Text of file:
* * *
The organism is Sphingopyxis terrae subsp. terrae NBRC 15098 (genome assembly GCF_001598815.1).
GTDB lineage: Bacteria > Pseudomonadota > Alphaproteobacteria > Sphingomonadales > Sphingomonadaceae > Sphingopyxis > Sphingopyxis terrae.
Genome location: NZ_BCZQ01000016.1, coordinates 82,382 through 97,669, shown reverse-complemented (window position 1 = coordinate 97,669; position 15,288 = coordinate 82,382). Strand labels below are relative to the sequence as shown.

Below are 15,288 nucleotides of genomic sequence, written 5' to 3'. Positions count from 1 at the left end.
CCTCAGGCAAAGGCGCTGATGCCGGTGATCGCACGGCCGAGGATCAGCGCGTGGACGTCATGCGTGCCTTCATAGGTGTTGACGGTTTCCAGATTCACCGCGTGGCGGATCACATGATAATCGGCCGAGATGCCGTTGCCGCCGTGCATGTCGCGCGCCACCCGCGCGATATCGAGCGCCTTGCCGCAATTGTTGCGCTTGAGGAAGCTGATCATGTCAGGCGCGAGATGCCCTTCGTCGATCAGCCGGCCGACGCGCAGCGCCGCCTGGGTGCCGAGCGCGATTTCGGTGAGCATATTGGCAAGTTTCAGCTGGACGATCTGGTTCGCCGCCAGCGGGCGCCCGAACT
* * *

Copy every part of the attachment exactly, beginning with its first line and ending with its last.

The organism is Sphingopyxis terrae subsp. terrae NBRC 15098 (genome assembly GCF_001598815.1).
GTDB lineage: Bacteria > Pseudomonadota > Alphaproteobacteria > Sphingomonadales > Sphingomonadaceae > Sphingopyxis > Sphingopyxis terrae.
Genome location: NZ_BCZQ01000016.1, coordinates 82,382 through 97,669, shown reverse-complemented (window position 1 = coordinate 97,669; position 15,288 = coordinate 82,382). Strand labels below are relative to the sequence as shown.

Below are 15,288 nucleotides of genomic sequence, written 5' to 3'. Positions count from 1 at the left end.
CCTCAGGCAAAGGCGCTGATGCCGGTGATCGCACGGCCGAGGATCAGCGCGTGGACGTCATGCGTGCCTTCATAGGTGTTGACGGTTTCCAGATTCACCGCGTGGCGGATCACATGATAATCGGCCGAGATGCCGTTGCCGCCGTGCATGTCGCGCGCCACCCGCGCGATATCGAGCGCCTTGCCGCAATTGTTGCGCTTGAGGAAGCTGATCATGTCAGGCGCGAGATGCCCTTCGTCGATCAGCCGGCCGACGCGCAGCGCCGCCTGGGTGCCGAGCGCGATTTCGGTGAGCATATTGGCAAGTTTCAGCTGGACGATCTGGTTCGCCGCCAGCGGGCGCCCGAACT